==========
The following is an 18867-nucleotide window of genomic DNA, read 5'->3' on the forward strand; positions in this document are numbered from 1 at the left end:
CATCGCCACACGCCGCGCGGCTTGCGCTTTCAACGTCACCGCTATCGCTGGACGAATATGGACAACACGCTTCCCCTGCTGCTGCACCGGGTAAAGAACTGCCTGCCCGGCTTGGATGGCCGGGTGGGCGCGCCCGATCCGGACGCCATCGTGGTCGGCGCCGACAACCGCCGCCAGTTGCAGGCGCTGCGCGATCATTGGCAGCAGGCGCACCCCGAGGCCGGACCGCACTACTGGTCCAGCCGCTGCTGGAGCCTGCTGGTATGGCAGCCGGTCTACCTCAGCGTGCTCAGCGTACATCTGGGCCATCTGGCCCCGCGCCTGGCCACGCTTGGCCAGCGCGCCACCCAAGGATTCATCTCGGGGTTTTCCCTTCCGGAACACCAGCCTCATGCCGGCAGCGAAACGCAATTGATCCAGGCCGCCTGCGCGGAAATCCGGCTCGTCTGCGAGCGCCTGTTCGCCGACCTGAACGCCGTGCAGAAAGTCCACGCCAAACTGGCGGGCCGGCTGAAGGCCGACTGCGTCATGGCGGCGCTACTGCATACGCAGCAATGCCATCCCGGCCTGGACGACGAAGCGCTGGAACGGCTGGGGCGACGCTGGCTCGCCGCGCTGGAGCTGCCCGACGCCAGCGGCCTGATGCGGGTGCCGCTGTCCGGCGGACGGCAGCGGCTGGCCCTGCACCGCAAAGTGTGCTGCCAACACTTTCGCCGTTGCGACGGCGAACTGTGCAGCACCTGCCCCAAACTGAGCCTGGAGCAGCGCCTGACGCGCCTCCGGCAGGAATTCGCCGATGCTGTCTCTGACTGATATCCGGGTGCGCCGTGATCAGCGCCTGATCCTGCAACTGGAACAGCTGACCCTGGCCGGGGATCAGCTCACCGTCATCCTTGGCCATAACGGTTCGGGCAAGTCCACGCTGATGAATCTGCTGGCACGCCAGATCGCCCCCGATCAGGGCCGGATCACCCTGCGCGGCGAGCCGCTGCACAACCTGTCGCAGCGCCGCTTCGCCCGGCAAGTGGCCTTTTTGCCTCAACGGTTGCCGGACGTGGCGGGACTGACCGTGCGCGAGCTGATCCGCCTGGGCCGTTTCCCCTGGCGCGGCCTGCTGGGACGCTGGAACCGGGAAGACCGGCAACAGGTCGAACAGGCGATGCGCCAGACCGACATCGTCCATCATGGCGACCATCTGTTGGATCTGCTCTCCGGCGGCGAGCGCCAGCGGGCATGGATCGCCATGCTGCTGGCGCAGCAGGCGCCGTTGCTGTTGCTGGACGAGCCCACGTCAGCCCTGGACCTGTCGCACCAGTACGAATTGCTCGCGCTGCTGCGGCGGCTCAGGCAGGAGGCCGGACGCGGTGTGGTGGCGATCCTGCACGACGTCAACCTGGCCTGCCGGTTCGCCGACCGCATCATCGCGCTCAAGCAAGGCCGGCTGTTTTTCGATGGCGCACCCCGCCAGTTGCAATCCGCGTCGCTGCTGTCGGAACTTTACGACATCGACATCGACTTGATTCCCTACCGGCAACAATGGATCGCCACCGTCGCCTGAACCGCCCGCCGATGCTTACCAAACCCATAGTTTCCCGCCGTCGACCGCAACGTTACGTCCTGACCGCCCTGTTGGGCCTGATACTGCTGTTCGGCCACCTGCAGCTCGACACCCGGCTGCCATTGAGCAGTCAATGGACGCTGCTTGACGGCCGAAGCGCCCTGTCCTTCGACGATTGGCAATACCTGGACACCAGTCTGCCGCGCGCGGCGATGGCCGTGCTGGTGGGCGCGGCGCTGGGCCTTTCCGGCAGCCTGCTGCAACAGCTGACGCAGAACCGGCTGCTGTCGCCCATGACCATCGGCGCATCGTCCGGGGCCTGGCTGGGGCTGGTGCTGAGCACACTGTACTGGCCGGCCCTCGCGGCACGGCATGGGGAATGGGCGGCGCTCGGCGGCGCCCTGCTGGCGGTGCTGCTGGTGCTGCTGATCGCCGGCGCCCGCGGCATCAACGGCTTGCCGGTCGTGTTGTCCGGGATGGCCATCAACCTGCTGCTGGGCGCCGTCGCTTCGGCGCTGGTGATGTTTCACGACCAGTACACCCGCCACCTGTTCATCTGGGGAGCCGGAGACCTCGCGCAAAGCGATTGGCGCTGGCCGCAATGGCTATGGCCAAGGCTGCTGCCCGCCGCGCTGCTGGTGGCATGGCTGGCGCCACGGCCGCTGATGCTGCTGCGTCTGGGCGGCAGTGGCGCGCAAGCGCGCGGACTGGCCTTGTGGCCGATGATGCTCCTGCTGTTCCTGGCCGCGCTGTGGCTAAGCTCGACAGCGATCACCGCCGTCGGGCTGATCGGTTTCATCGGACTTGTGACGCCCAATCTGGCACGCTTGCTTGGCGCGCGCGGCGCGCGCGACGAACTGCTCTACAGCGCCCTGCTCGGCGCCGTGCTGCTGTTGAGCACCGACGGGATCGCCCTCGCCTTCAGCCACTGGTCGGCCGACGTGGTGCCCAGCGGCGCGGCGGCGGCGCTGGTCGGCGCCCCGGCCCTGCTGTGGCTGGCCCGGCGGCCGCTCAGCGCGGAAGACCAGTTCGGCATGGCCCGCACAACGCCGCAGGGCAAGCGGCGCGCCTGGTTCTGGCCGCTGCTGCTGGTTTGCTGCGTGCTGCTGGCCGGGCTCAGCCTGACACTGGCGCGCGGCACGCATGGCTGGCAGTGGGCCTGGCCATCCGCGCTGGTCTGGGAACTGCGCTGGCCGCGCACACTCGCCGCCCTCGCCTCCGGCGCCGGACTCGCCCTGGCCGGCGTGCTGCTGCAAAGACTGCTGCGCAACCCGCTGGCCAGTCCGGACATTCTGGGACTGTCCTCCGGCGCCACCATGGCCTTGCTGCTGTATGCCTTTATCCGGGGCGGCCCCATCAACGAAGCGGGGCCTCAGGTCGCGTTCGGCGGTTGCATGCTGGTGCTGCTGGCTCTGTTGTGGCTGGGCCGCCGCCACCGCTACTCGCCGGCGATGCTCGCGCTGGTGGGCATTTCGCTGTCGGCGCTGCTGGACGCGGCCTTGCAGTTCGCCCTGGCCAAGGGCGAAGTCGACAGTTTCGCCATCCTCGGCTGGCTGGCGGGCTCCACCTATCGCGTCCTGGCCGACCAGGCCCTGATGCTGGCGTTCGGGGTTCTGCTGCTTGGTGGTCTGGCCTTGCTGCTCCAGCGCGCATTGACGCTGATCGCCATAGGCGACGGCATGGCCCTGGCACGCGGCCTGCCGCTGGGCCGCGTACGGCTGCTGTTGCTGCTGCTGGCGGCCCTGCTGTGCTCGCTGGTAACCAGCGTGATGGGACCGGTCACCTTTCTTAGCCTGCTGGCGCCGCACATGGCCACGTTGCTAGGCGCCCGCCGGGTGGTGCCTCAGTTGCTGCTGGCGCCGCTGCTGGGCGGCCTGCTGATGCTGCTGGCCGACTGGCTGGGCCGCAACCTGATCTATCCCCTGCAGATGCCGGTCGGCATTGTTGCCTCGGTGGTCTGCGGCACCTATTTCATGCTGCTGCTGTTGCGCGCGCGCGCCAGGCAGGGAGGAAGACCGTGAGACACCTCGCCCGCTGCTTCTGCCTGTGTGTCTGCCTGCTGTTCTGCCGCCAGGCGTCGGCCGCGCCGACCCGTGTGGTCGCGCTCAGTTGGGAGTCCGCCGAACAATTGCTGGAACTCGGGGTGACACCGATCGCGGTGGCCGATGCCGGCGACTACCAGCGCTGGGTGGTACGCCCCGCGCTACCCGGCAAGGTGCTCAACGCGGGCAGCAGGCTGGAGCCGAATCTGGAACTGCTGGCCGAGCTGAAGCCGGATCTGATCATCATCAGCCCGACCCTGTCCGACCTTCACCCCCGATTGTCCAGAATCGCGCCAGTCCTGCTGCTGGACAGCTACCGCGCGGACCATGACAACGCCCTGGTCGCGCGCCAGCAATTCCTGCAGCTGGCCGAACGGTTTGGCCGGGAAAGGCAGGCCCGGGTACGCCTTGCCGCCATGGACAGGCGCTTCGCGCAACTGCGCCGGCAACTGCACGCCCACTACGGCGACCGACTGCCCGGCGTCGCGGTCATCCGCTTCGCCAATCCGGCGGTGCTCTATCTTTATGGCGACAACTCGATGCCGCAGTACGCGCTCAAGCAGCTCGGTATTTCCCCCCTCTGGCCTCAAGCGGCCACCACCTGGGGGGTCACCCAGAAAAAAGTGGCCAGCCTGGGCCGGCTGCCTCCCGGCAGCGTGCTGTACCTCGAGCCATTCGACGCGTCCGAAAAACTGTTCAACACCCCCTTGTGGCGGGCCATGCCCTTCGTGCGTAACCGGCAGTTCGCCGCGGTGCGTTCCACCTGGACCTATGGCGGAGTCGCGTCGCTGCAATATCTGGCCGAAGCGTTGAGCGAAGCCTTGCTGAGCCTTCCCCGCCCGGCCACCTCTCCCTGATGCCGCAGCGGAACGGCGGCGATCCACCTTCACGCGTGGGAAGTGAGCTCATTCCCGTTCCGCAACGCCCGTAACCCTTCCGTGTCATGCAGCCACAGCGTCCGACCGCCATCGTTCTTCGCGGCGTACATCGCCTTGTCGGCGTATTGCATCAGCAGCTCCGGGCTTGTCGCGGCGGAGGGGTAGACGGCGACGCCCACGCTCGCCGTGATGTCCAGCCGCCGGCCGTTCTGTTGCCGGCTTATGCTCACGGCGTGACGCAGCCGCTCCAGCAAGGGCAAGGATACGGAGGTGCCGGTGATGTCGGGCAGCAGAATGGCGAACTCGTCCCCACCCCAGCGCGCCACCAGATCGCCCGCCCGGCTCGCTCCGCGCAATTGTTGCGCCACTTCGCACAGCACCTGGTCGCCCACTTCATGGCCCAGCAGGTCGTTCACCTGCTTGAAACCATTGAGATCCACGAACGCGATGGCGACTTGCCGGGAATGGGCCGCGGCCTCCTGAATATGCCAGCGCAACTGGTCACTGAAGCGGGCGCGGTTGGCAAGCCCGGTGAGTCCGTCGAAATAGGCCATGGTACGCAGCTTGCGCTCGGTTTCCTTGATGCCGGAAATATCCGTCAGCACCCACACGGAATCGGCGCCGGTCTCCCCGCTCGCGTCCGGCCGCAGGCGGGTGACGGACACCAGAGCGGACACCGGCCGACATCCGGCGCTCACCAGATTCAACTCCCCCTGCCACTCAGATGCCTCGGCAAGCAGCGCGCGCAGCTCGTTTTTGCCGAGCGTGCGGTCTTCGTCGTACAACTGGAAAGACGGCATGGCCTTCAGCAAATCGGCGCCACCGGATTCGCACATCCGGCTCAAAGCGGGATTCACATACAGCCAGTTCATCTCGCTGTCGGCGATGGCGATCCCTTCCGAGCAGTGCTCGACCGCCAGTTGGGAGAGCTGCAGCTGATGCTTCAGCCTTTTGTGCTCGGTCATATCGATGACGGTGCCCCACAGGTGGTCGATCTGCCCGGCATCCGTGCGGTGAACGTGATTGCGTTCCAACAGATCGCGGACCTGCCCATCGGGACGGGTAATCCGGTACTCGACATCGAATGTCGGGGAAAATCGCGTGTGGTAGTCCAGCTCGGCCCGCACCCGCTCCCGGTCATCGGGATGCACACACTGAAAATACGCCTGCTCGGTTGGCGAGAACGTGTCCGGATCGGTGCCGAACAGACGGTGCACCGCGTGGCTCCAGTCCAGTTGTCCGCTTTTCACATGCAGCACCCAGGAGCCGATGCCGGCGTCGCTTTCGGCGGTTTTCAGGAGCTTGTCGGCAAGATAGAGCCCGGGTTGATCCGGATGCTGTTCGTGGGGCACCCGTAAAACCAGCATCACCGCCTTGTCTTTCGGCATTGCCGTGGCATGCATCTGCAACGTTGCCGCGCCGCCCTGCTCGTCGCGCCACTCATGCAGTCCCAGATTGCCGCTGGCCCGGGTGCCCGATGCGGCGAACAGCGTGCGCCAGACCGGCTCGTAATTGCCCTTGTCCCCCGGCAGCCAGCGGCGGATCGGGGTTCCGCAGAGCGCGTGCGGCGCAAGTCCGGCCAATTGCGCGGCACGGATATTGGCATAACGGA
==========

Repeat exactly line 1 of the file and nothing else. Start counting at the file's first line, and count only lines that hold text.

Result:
The following is an 18867-nucleotide window of genomic DNA, read 5'->3' on the forward strand; positions in this document are numbered from 1 at the left end: